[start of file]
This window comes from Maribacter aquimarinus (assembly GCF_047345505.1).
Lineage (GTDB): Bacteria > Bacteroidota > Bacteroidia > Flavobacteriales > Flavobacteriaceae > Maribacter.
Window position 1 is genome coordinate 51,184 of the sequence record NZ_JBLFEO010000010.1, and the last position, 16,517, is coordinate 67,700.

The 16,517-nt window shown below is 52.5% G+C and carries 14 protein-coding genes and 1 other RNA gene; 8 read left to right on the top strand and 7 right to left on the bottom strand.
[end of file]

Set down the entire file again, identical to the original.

This window comes from Maribacter aquimarinus (assembly GCF_047345505.1).
Lineage (GTDB): Bacteria > Bacteroidota > Bacteroidia > Flavobacteriales > Flavobacteriaceae > Maribacter.
Window position 1 is genome coordinate 51,184 of the sequence record NZ_JBLFEO010000010.1, and the last position, 16,517, is coordinate 67,700.

The 16,517-nt window shown below is 52.5% G+C and carries 14 protein-coding genes and 1 other RNA gene; 8 read left to right on the top strand and 7 right to left on the bottom strand.